278824 A Systematic Approach for Optimized Water Allocation Through Solution of Large Scale Water/Wastewater Networks Problems

Tuesday, October 30, 2012: 10:10 AM
323 (Convention Center )
Alberto Quaglia1, Alessandra Pennati2, Gürkan Sin3 and Rafiqul Gani1, (1)CAPEC, Department of Chemical and Biochemical Engineering, Technical University of Denmark, Kgs. Lyngby, Denmark, (2)Chemical and Biochemical Engineering, Technical University of Denmark, Lyngby, Denmark, (3)Department of Chemical and Biochemical Engineering, Technical University of Denmark, Kgs. Lyngby, Denmark

A systematic approach for optimized water allocation through solution of large scale water/wastewater networks problems

A. Quaglia, A. Pennati, G. Sin,* R. Gani

CAPEC, Department of Chemical and Biochemical Engineering, Technical University of Denmark, DK-2800 Kgs. Lyngby, Denmark; email: aq@kt.dtu.dk. *email:gsi@kt.dtu.dk.

Water is a resource of great relevance for the mankind, and its preservation and reuse will be a key priority for the coming decades. As water will become scarcer, optimization of its purification and use is of key importance. One example of water optimization problem is the water/wastewater network problem. Given a set of water sources with different levels of contamination, a set of water users requiring different levels of purity and a list of available water treatment technologies, the water/wastewater network problem involves allocating the sources to the users, while identifying the optimal water treatment network with respect to a defined objective function (e.g. minimization of clean water consumption, minimization of costs, etc.).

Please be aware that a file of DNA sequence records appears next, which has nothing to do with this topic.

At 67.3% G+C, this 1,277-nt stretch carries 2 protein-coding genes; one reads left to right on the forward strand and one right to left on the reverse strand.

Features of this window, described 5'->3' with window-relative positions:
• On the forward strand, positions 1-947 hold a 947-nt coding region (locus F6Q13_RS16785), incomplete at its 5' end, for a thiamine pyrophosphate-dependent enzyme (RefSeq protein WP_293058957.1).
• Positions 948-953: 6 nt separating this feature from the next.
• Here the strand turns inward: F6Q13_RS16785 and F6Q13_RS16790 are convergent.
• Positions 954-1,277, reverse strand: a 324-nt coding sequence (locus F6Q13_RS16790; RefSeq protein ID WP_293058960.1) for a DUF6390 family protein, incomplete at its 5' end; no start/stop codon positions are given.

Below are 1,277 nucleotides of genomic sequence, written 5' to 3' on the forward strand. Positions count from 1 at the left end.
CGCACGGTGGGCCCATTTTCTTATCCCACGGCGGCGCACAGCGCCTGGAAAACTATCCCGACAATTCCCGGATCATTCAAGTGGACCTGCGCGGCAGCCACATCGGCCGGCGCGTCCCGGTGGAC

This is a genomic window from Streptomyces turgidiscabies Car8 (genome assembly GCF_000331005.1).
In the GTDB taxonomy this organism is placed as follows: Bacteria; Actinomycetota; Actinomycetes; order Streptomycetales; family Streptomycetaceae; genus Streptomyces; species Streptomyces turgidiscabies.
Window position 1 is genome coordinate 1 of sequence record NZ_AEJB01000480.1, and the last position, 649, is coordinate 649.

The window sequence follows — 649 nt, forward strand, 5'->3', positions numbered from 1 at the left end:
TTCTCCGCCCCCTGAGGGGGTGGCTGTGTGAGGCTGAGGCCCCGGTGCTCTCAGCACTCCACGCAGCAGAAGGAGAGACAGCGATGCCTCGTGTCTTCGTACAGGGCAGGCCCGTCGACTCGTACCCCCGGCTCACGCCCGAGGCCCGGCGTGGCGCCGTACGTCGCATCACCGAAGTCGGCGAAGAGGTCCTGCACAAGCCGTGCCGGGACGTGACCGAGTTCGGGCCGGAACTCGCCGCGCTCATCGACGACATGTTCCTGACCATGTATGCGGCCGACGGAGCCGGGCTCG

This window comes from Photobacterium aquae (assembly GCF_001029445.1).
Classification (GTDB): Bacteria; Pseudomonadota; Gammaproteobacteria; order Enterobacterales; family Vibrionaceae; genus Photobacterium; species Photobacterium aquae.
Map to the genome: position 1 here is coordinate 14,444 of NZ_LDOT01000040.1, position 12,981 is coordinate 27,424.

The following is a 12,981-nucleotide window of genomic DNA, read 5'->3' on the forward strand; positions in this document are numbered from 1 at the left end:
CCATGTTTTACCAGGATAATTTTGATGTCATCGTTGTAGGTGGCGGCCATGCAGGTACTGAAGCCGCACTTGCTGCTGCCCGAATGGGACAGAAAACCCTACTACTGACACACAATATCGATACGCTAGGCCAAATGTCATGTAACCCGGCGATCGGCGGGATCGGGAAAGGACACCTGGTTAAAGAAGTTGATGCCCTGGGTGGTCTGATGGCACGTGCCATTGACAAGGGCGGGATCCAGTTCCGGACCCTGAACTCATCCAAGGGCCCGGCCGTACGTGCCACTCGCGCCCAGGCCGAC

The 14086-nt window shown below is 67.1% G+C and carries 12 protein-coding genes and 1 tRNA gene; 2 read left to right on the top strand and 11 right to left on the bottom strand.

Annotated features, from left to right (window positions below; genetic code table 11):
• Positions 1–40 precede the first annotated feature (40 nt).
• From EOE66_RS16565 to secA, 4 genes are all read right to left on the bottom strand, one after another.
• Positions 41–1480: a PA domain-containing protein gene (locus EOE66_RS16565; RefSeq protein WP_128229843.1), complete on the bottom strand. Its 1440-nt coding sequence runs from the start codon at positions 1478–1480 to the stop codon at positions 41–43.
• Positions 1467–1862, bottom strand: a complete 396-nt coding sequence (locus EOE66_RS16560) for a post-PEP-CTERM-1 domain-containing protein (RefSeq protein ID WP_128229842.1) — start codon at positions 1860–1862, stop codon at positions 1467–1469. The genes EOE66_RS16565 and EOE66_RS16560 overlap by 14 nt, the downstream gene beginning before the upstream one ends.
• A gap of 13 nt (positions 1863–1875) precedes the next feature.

Process Systems Engineering (PSE) has the potential to contribute to water preservation, through the development of methods and tools needed to solve the water/wastewater network problem (Karuppiah et al., 2006; Foo 2008). However, due to problem complexity, most of the water networks proposed in the literature are limited to few contaminants and water treatment options, and often do not employ a rigorous model of the processing unit considered. Thus, the previous studies about the water networks are arguably not able to manage the complexity of a real industrial case with multi-contaminants (COD, N, SS, heavy metals, etc) and requiring a selection amongst a myriad of wastewater and water treatment technologies.